PREDICTION OF DROPLET SIZE DISTRIBUTION FROM SUBSURFACE OIL RELEASES WITH AND WITHOUT CHEMICAL DISPERSANTS APPLICATION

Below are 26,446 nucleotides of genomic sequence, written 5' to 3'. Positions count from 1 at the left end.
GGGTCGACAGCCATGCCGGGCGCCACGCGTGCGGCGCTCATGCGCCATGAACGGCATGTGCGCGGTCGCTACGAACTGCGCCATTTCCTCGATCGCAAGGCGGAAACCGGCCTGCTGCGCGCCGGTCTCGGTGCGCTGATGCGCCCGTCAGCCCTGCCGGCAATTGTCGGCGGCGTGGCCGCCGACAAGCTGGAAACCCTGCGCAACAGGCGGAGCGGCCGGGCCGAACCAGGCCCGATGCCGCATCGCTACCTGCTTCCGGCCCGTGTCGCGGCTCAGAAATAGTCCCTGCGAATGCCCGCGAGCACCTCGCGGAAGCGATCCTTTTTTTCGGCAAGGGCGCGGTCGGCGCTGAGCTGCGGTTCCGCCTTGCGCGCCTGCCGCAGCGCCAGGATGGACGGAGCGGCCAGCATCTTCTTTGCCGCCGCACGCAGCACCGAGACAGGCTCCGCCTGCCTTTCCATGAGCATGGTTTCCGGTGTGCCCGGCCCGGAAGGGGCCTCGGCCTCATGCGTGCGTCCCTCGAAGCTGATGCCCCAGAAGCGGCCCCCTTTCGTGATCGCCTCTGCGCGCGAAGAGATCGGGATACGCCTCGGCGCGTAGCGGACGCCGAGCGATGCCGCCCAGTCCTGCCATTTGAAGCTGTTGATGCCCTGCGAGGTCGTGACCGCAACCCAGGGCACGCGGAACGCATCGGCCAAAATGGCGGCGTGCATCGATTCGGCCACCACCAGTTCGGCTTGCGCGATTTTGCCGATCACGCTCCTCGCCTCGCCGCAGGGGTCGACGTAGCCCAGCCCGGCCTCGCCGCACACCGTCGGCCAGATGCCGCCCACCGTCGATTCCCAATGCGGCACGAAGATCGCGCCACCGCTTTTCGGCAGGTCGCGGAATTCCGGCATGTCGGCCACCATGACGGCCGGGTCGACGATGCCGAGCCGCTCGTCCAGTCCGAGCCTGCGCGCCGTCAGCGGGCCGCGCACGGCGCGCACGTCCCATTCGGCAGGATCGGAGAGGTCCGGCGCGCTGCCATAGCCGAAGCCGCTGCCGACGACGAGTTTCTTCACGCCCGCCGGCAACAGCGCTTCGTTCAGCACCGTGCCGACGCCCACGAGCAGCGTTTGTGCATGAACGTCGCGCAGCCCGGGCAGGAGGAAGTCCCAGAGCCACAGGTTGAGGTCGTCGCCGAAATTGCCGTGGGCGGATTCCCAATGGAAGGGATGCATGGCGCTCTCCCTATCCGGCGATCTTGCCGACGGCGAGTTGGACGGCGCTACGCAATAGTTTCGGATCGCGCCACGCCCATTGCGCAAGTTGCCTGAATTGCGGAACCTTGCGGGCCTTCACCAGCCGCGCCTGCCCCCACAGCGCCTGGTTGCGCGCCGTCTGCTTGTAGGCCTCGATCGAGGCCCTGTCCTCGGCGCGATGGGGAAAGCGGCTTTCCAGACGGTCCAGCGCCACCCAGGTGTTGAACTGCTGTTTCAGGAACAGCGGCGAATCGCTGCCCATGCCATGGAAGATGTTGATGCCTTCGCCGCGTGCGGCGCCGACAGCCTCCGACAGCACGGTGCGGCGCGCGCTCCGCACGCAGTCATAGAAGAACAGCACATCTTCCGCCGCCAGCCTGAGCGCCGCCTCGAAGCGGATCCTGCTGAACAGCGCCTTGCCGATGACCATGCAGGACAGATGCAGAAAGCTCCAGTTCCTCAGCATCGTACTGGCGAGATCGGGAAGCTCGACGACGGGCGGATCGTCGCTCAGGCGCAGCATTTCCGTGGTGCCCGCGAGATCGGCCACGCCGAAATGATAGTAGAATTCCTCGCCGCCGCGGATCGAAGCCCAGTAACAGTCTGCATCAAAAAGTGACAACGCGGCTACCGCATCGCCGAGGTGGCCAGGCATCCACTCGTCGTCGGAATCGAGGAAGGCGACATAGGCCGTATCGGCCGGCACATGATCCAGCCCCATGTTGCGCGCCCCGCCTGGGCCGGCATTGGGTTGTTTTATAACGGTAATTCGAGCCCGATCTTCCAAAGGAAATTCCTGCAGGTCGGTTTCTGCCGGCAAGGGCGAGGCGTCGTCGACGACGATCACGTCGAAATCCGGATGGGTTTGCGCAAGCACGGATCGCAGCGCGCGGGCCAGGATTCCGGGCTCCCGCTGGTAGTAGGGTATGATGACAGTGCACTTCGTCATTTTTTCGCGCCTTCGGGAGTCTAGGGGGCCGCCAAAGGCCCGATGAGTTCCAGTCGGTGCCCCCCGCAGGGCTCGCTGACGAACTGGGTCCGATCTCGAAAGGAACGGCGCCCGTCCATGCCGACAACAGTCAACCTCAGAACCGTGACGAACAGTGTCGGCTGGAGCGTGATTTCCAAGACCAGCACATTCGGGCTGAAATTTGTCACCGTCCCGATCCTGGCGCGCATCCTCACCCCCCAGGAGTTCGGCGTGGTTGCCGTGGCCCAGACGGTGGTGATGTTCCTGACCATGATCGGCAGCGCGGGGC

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Subsurface oil and gas exploration activities in deeper water have increased in the last few decades. During these activities, subsurface oil blowout incidents may occur and consequently, disastrous impacts on the environment and economy have attracted great attention from scientists and the public. Several deep water oil spill models have been developed to simulate the fate and transport of oil in marine environments and provide guidance for emergency responses. During modeling, the prediction of oil droplet size distribution in the subsurface blowout is important because it has direct influences on the estimated fate and transport of oil in the marine environment. However, the capability to predict droplet size distribution from subsurface release is still limited, because there are insufficient experimental studies on droplet size distribution from subsurface release with subsurface chemical dispersant. In order to have a better understanding of oil droplet size distribution from subsurface oil blowout, a series of subsurface oil release experiments were conducted in an outdoor horizontal wave tank, with different release rates and at different ambient water temperatures. Two crude oils, Intermediate Fuel Oil 120 (IFO-120, heavy crude oil) and Alaskan North Slope (ANS, medium crude oil) crude oil, were used. To study the effect of dispersant application on droplet size distribution, a chemical dispersant, Corexit 9500, was applied at four dispersant-to-oil ratios (DORs). The oil droplet size distributions were measured using LISST-100Xs. Based on the measured droplet size distribution data, the corresponding median droplet diameters (d50) and relative droplet size (d50/D) were calculated for each experiment. The value of d50 revealed that the dispersant had a strong influence on reducing droplet size of both ANS and IFO-120. With the same DOR, ANS was dispersed better than IFO-120, with its d50 being much smaller than that of IFO-120. A relationship, Reynolds Number Scaling, between the relative droplet size (d50/D) and the Reynolds Number (Re) was then established and it showed a good fit to the experimental data. It was found that the empirical coefficient (A) in the Reynolds Number Scaling was dependent on DORs, as well as oil types. The study also found that the spreading coefficient, based on the Rosin-Rammler approach, was different for droplets smaller than d50 (d /d50≤1) and those of d /d50 > 1. A two-step Rosin-Rammler approach (using two spreading parameters, α1 for d /d50≤1and α2 for d /d50 > 1) was then proposed to improve the accuracy of prediction of statistical droplet size distributions. A case study was then conducted by using the improved oil droplet size distribution equations to study the effect of chemical dispersant application on the fate/behaviour of oil from a hypothetical deepwater oil blowout on the Scotian Shelf. The result showed that these equations worked well on predicting the fate of oil from subsurface oil blowout, and application of dispersant greatly reduced surface oil for IFO-120 (heavy crude oil) case.